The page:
The Economist's globe-spanning scope, comprehensive analysis, and crushing, unflinching grasp on world economics make it required reading for people, people persons, and people-shaped cacti looking to stay up-to-date on world news, politics, and business. In addition to the weekly publications—including the magazine's 20+ Special Reports and its Technology Quarterly—subscribers to The Economist also receive special benefits, such as The World in 2012, a special annual volume that predicts trends for the coming year. Subscribers also get unrestricted access to the online site, with a fully searchable archive dating back to the Neolithic Internet era (1997), as well as free access to The Economist in audio, which includes the option to listen to digital recordings of all print articles or to download them as a weekly podcast. For updates on the go or “on the sitting down on a park bench enjoying the scenery,” access The Economist on an iPhone or iPad—every photo, article, and chart is delivered to subscribers' devices by Thursday at 4 p.m. EST.
The artists at Wine and Canvas awaken their students? inner Rembrandts and Van Goghs with classes that pair a featured painting with specialty cocktails and wines. The mobile studio?s monthly calendar includes themed classes in which instructors expound on the nuances of painting Parisian street lamps, Japanese flowers, or Venetian cityscapes. The master painters?many of them local artists?provide step-by-step instructions while students mimic each stroke and periodically dip their brushes into glasses filled with crimson cabernet. Each of the studio?s various drink-friendly venues boasts a specialty libation selected to incite creativity or conversations with fellow painters. When the artistic frenzy concludes, students return home with a finished masterpiece large enough to conceal any wall safe or mirror portal.
Brent forwards expertise from more than 20 years of teaching experience—along with a B.A. in music theory and a minor in piano studies—to aspiring musicians during his mobile music lessons. And students will never have to haul a piano or trunk filled with kazoos to his teaching studio, since Brent is fully mobile and will travel to homes. His teaching methods, which cover note reading, music theory, and ear training, also apply to those interested in learning vocal techniques and songwriting.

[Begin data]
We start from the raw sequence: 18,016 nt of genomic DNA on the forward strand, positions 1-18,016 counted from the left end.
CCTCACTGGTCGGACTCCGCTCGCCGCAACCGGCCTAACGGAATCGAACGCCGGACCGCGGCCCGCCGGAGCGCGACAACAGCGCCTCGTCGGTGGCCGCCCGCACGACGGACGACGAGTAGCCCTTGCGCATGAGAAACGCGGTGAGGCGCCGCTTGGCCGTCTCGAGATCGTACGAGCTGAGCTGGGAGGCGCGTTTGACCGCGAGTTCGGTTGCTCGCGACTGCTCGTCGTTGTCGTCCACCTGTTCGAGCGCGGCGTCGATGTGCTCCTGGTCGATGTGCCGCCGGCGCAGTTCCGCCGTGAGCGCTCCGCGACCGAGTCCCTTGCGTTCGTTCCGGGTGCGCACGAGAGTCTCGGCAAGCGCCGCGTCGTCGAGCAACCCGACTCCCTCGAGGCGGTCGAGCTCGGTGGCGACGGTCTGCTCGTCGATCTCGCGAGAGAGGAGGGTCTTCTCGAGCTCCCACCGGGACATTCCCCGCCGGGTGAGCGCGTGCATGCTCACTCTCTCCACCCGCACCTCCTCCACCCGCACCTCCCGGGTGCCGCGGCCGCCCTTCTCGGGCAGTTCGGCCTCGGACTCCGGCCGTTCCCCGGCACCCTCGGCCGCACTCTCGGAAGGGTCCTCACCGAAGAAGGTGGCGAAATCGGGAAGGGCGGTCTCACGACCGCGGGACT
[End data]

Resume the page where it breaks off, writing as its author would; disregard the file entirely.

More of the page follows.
Musikgarten of Lexington director Jennifer Tutt believes that cultivating kids' natural musical aptitude enhances more than just the ability to hum a tune; it can also boost memory, foster pattern recognition, and refine motor skills. Following a curriculum used around the world, instructors with master's and doctorate degrees in music nurture the all-around development of students ranging from infants to 10-year-olds. They bring parents in on the fun: many age groups encourage the attendance and participation of adults, who are also given engaging ways to continue the lesson plan at home. Depending on age level, classes mix singing and dancing with basic instrument play, and, for older kids, a smattering of music theory, history, and performance. All-ages private lessons run the gamut of 17 instruments, from piano and voice to viola and trumpet.
The Kentucky Ballet Theatre was founded in 1998 to give Lexington audiences their own local company of ballet dancers. The performances that have followed have included classics such as Prokofiev's Cinderella and new works such as Andrew Lloyd Webber's Phantom of the Opera. The dancers host their shows at the Lexington Opera House, a historical landmark which was built in 1887, was converted into a movie theater in the 1920s, and did a brief stint as a Rockette before returning to its classical roots in 1976.
Though its name may conjure fantasies about sprinting down crowded streets or bench-pressing buses stalled in traffic, Urban Active Fitness grants its members abundant space in which to spread out and follow their workout proclivities. At dozens of locations across the Midwest and South, members can sculpt their bodies in whichever manner they choose—from personal training with resistance machines and free weights to group classes in cycling, Zumba, and Pilates. A number of group classes draw on the gym’s urban theme for inspiration. Urban Iron, for example, focuses on building muscles that resemble the cast-iron beams of skyscrapers, and Urban Yoga closely imitates the poses necessary to squeeze onto a subway train at rush hour.